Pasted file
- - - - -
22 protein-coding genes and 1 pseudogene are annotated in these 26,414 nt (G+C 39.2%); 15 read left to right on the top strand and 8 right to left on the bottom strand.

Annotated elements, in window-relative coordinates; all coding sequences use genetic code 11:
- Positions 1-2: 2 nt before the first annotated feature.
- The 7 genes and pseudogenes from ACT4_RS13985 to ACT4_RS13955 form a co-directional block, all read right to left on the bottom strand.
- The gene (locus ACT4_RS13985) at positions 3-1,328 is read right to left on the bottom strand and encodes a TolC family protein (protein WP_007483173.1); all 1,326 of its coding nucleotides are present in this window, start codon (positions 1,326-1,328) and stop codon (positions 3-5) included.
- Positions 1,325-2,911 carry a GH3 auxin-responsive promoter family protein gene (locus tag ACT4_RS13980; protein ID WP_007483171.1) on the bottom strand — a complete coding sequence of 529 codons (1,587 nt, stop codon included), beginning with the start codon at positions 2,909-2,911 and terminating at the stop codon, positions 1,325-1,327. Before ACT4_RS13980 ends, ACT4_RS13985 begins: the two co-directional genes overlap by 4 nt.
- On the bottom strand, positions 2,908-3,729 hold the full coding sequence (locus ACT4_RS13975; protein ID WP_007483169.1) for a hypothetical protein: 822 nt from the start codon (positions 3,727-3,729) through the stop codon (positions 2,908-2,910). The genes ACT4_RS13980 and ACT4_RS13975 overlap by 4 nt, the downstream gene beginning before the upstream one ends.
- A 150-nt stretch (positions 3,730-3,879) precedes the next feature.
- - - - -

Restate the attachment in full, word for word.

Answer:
22 protein-coding genes and 1 pseudogene are annotated in these 26,414 nt (G+C 39.2%); 15 read left to right on the top strand and 8 right to left on the bottom strand.

Annotated elements, in window-relative coordinates; all coding sequences use genetic code 11:
- Positions 1-2: 2 nt before the first annotated feature.
- The 7 genes and pseudogenes from ACT4_RS13985 to ACT4_RS13955 form a co-directional block, all read right to left on the bottom strand.
- The gene (locus ACT4_RS13985) at positions 3-1,328 is read right to left on the bottom strand and encodes a TolC family protein (protein WP_007483173.1); all 1,326 of its coding nucleotides are present in this window, start codon (positions 1,326-1,328) and stop codon (positions 3-5) included.
- Positions 1,325-2,911 carry a GH3 auxin-responsive promoter family protein gene (locus tag ACT4_RS13980; protein ID WP_007483171.1) on the bottom strand — a complete coding sequence of 529 codons (1,587 nt, stop codon included), beginning with the start codon at positions 2,909-2,911 and terminating at the stop codon, positions 1,325-1,327. Before ACT4_RS13980 ends, ACT4_RS13985 begins: the two co-directional genes overlap by 4 nt.
- On the bottom strand, positions 2,908-3,729 hold the full coding sequence (locus ACT4_RS13975; protein ID WP_007483169.1) for a hypothetical protein: 822 nt from the start codon (positions 3,727-3,729) through the stop codon (positions 2,908-2,910). The genes ACT4_RS13980 and ACT4_RS13975 overlap by 4 nt, the downstream gene beginning before the upstream one ends.
- A 150-nt stretch (positions 3,730-3,879) precedes the next feature.